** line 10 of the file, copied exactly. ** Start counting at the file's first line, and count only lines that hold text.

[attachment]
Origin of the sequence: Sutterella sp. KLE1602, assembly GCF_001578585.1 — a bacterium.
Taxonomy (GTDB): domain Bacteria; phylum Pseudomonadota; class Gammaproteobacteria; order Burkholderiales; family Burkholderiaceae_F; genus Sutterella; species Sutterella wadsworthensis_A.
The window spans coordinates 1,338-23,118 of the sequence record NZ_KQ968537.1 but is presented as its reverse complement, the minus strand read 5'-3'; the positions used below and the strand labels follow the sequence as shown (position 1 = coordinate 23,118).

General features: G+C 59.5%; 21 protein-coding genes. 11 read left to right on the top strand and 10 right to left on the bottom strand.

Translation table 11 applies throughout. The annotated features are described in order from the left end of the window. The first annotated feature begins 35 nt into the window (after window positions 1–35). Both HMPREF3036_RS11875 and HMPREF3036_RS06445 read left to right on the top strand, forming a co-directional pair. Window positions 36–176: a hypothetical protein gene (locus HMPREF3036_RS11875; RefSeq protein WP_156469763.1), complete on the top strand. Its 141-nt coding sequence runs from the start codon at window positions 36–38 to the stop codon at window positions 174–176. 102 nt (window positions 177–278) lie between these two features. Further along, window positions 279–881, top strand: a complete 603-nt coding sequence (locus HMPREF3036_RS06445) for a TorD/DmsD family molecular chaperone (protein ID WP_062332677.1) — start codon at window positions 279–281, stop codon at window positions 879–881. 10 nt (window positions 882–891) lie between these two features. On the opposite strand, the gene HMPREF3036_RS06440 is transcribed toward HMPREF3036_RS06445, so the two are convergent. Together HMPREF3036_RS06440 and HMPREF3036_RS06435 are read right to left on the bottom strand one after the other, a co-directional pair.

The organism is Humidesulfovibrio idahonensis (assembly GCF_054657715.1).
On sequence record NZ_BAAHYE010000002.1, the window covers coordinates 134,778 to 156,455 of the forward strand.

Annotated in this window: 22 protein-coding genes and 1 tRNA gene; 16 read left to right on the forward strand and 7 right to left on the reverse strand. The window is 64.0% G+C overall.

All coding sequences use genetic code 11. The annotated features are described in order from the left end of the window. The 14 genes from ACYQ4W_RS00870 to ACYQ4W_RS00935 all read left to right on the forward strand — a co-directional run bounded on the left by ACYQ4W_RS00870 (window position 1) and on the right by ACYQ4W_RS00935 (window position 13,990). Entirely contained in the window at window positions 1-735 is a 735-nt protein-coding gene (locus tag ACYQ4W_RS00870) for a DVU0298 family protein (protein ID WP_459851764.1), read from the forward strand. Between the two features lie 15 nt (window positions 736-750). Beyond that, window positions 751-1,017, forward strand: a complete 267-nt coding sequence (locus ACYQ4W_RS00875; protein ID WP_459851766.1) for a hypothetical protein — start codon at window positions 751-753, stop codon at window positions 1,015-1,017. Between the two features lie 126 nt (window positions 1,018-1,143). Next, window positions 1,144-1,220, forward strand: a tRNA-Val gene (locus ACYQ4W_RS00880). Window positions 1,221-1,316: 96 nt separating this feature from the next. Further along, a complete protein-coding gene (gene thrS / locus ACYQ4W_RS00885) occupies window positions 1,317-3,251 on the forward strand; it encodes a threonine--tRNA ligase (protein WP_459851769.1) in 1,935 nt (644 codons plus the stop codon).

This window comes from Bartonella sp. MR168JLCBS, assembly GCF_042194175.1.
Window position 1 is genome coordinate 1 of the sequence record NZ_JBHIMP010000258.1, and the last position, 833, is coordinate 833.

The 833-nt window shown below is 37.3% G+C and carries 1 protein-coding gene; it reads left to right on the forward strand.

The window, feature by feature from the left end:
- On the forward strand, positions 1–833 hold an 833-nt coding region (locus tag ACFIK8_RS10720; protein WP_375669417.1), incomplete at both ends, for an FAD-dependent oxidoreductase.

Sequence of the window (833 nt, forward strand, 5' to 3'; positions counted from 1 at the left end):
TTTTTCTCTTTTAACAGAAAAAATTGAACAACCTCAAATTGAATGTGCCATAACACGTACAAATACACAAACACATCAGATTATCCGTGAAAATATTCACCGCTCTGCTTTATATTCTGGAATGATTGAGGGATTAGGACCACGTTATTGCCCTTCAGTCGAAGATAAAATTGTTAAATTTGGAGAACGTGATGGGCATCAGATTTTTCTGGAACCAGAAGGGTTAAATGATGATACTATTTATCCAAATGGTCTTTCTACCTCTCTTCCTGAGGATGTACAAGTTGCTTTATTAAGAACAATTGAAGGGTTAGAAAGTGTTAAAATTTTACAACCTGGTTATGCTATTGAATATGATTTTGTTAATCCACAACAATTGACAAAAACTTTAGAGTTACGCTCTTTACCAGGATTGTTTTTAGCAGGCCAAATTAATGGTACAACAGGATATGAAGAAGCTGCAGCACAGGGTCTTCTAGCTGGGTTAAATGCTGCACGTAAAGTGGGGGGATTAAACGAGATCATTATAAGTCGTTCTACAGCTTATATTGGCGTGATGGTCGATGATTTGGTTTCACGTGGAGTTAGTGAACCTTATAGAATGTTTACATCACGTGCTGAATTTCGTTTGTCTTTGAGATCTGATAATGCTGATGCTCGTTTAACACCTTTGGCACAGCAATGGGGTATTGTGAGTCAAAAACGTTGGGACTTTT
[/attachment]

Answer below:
This window comes from Bartonella sp. MR168JLCBS, assembly GCF_042194175.1.